"Light source after transformation" applies the same transformation to both the light direction and the object. Since both the light direction and the object are transformed, if you generate a sequence of images with the rotation progressively changed, the effect is as if the image and the light source are fixed in relation to each other and you orbit around the image. The illumination of features on the object is constant, but you see the object from different angles. This fill option was correct in earlier Fractint versions and has not been changed.
For ease of discussion we will refer to the following fill types by these numbers:
1 - surface grid 2 - (default) - no fill at all - just draw the dots 3 - wire frame - joins points with lines 4 - surface fill - (colors interpolated) 5 - surface fill - (interpolation turned off) 6 - solid fill - draws lines from the "ground" up to the point 7 - surface fill with light model - calculated before 3D transforms 8 - surface fill with light model - calculated after 3D transforms
Types 4, 7, and 8 interpolate colors when filling, making a very smooth fill if the palette is continuous. This may not be desirable if the palette is not continuous. Type 5 is the same as type 4 with interpolation turned off. You might want to use fill type 5, for example, to project a .GIF photograph onto a sphere. With type 4, you might see the filled-in points, since chances are the palette is not continuous; type 5 fills those same points in with the colors of adjacent pixels. However, for most fractal images, fill type 4 works better.
This screen is not available if you have selected a ray tracing option.
The "Funny Glasses" (stereo 3D) parameter screen is presented only if you select a non-zero stereo option in the prior 3D parameters. (See 3D Mode Selection .) We suggest you definitely use defaults at first on this screen.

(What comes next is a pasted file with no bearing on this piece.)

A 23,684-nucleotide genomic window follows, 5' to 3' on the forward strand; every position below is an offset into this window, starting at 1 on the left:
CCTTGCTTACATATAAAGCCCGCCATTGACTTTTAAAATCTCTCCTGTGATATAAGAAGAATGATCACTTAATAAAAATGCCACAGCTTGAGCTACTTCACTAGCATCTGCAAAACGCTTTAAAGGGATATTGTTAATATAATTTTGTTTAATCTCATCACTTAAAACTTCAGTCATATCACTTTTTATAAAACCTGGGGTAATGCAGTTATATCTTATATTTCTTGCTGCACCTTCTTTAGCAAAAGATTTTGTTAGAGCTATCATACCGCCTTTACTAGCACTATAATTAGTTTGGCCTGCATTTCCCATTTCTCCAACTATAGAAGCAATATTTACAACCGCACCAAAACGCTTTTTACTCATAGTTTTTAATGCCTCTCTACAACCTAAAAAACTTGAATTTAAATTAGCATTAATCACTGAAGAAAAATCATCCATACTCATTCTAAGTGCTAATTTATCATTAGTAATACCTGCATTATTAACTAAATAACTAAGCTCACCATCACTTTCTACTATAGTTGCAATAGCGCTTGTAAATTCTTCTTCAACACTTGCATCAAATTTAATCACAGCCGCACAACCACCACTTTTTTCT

When you look at an image with both eyes, each eye sees the image in slightly different perspective because they see it from different places.
The first selection you must make is ocular separation, the distance the between the viewers eyes. This is measured as a % of screen and is an important factor in setting the position of the final stereo image in front of or behind the CRT Screen.
The second selection is convergence, also as a % of screen. This tends to move the image forward and back to set where it floats. More positive values move the image towards the viewer. The value of this parameter needs to be set in conjunction with the setting of ocular separation and the perspective distance. It directly adjusts the overall separation of the two stereo images. Beginning anaglyphers love to create images floating mystically in front of the screen, but grizzled old 3D veterans look upon such antics with disdain, and believe the image should be safely inside the monitor where it belongs!
Left and Right Red and Blue image crop (% of screen also) help keep the visible part of the right image the same as the visible part of the left by cropping them. If there is too much in the field of either eye that the other doesn't see, the stereo effect can be ruined.
Red and Blue brightness factor. The generally available red/blue-green glasses, made for viewing on ink on paper and not the light from a CRT, let in more red light in the blue-green lens than we would like. This leaves a ghost of the red image on the blue-green image (definitely not desired in stereo images). We have countered this by adjusting the intensity of the red and blue values on the CRT. In general you should not have to adjust this.
The final entry is Map file name (present only if stereo=1 or stereo=2 was selected). If you have a special map file you want to use for Stereo 3D this is the place to enter its name. Generally glasses1.map is for type 1 (alternating pixels), and glasses2.map is for type 2 (superimposed pixels). Grid.map is great for wire-frame images using 16 color modes.
This screen is not available if you have selected a ray tracing option.